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How horse riding built this Soweto rider’s confidence

by: Mbali Kgame - 28 October 2016


In Soweto, you’re more likely to see horses used as transport than for sport. But this is slowly changing. At the Enos Mafokate Equestrian School, for example, you can find young people like 20-year-old Hlobisile Mashaba riding for fun. The school’s founder and coach, Enos Mafokate, father to kwaito legend Arthur Mafokate, became the first black horse rider to be internationally recognised, which is a huge feat for a black man in a sport dominated by white men. He became the first black man to compete as a professional racer in Europe. Last year, Mafokate won the Steve Tshwete Lifetime Achievement Award. He opened the school to train the next generation of black horse riders like Hlobisile in 2006.

Being mentored by an acclaimed horse rider

Hlobisile was first introduced to horse riding by a friend in 2012. Before then, she had no interest in horses or the sport itself. However, seeing her friend ride and vault (doing gymnastics on a horse) inspired her to want to do the same. She says the first time she rode a horse, she felt fearless and relaxed. “That’s when I knew this was something I wanted to take forward,” says Hlobisile.

She’s been at the Enos Mafokate Equestrian School since 2014, and calls Mafokate a living legend. “Being at his school is a dream come true,” she says. “I love working with him because he pushes me to work hard and that has boosted my confidence and my willingness to push even harder.” This led her family, who were previously against the sport, to accept that this was what she loved.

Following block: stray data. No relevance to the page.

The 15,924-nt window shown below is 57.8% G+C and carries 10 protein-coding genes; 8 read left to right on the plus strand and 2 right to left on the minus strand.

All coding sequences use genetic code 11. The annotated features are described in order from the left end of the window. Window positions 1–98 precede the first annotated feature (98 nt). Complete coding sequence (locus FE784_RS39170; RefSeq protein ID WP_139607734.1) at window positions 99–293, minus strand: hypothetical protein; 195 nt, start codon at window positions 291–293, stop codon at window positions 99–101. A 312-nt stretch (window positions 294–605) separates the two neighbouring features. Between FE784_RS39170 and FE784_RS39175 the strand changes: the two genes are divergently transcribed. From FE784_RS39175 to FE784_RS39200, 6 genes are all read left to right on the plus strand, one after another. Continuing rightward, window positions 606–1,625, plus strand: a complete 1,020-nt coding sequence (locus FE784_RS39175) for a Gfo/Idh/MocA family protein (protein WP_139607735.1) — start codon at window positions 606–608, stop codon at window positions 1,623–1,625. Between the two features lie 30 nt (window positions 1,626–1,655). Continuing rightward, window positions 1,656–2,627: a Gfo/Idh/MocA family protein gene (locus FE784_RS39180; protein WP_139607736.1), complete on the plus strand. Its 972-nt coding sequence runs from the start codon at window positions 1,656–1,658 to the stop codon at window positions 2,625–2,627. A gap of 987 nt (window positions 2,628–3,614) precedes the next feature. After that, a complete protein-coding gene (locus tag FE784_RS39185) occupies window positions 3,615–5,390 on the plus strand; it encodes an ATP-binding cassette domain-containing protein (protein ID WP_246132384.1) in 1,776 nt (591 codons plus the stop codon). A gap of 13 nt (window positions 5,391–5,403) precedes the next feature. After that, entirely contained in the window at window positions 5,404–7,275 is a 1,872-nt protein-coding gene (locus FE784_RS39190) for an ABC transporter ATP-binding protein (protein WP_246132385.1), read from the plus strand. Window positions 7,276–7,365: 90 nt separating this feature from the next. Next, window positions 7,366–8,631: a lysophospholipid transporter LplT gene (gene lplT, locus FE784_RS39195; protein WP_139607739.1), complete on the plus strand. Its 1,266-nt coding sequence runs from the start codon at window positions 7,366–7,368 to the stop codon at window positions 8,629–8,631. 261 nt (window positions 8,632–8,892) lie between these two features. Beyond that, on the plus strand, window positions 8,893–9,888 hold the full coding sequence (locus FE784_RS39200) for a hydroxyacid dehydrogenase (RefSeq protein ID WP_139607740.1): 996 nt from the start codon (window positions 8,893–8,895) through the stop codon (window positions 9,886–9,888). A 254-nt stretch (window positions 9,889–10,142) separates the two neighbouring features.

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Horse riding takes great commitment

Vaulting was one of the most difficult things Hlobisile had to learn. “Not only do you have your own mind to deal with, but you’re also dealing with an animal,” she says. She says she got better once she learned how to be patient with herself. Hlobisile practices every Saturday. During the holidays she trains from Tuesday to Sunday. “I earned to plan my life around my training. On Mondays I choose to rest because the horses also deserve to take a break.”

She hopes to win an Olympic medal one day

Hlobisile is on her way to qualifying for the Gauteng team which will represent the province at the national championships. Earlier this month she was part of the Gauteng vaulting team which competed against other provinces in a competition held in Stellenbosch. “Gauteng came first, and I came first overall. I also came out first in my class and our team won against the Western cape,” she says. Hlobisile’s ultimate dream is to one day represent South Africa in the Olympics: “I want to achieve as much as my coach did, or more if possible.”

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